were therefore forced to conduct last-minute
transitions, which increased conversion costs
and left opportunities on the table. Through
adequate advance planning, U.S. companies
can avoid those risks.”
BALKS AT LEASING PROPOSAL
WASHINGTON, D.C. — The leader of a trade
association for the equipment finance
sector criticized the new accounting
standards for leasing contracts proposed
by the Financial Accounting Standards
Board and the International Accounting
Standards Board in late August.
According to William G. Sutton,
president of the Equipment Leasing and
Finance Association, the FASB and IASB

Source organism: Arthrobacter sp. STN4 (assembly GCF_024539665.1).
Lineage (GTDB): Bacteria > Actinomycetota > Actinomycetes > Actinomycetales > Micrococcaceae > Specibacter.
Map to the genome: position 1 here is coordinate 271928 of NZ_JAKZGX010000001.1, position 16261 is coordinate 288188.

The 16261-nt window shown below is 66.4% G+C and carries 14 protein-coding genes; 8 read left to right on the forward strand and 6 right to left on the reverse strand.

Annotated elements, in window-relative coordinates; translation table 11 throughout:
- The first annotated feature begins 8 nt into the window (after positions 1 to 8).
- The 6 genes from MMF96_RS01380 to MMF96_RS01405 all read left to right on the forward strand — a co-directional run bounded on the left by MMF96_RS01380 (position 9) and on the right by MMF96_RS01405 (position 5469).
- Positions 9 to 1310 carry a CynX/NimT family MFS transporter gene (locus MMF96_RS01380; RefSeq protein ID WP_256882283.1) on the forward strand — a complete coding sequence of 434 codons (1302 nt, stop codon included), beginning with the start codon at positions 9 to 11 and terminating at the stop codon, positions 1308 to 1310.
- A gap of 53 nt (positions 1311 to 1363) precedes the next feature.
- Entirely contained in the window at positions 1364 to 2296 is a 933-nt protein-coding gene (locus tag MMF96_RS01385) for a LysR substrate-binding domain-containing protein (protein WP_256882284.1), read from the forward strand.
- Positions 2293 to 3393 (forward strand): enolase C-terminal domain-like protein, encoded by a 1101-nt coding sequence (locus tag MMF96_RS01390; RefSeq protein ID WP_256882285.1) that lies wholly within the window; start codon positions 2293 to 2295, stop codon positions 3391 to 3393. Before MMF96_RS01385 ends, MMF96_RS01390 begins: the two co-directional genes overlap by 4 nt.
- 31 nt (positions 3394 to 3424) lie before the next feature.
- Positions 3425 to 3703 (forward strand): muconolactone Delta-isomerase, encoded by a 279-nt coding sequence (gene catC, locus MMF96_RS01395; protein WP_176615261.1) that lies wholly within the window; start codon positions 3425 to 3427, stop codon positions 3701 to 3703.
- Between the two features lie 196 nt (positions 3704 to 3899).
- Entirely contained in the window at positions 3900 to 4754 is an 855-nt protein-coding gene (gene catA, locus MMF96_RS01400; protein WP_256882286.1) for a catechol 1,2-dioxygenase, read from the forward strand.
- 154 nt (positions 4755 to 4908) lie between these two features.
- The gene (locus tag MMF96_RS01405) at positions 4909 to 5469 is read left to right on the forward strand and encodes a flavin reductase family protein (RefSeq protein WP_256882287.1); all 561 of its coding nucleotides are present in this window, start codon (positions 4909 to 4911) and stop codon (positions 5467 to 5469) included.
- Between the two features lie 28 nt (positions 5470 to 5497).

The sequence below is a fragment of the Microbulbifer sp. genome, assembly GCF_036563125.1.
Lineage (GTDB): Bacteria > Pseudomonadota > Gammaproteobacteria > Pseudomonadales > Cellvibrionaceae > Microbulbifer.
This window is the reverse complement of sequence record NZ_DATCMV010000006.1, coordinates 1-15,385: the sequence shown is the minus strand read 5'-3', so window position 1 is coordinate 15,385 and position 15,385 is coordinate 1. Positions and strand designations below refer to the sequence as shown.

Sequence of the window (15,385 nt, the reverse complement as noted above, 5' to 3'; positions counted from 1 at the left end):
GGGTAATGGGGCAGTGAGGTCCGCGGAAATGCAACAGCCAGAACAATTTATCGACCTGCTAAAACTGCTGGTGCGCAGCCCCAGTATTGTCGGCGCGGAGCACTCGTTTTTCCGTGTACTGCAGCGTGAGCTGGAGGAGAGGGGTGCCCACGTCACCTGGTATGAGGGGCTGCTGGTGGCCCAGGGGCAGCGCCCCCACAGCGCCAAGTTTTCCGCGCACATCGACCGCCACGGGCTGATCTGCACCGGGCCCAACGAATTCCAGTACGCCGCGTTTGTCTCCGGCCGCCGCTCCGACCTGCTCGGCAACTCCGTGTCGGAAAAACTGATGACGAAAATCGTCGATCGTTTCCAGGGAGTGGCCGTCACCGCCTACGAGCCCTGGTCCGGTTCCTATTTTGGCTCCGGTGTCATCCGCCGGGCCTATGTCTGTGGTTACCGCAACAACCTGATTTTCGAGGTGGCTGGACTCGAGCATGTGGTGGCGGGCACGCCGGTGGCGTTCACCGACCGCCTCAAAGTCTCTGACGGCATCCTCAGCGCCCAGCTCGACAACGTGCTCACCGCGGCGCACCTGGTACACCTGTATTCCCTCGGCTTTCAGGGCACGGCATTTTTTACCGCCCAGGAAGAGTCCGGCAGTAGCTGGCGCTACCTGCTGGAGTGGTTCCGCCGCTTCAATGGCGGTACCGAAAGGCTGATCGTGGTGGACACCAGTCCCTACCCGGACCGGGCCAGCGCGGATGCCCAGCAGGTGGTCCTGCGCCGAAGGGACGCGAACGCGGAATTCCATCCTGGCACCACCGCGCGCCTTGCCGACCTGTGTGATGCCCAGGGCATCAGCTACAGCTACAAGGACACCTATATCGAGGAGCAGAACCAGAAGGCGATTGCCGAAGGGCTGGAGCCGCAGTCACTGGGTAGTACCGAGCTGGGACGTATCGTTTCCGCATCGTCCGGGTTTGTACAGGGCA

exposure draft “is unduly complex and
will impose a compliance burden on
lessees that will not result in a significant
improvement in the quality or reliability
of financial information.”
The group plans to submit a comment
letter detailing the association’s specific
concerns before the December 15 com-
ment deadline, asking the standard-set-
ters to address a number of concerns
about the proposal. More information
about the lease accounting proposal
is available on the ELFA Web site at
There are a number of questions that organizations can ask themselves to determine
their systems’ readiness for a different set of
Ton Dobbe is the vice president of product
marketing for Unit4, a global business
software publisher and implementer. reach
him at email@example.com.
LESSONS FROM EUROPE
In Europe, where the transition has already
taken place, some organizations made the
critical mistake of underestimating how
IMA CALLS FOR MANAGEMENT
MONTVALE, N.J. The Institute of Manage-
ment Accountants Foundation for Ap-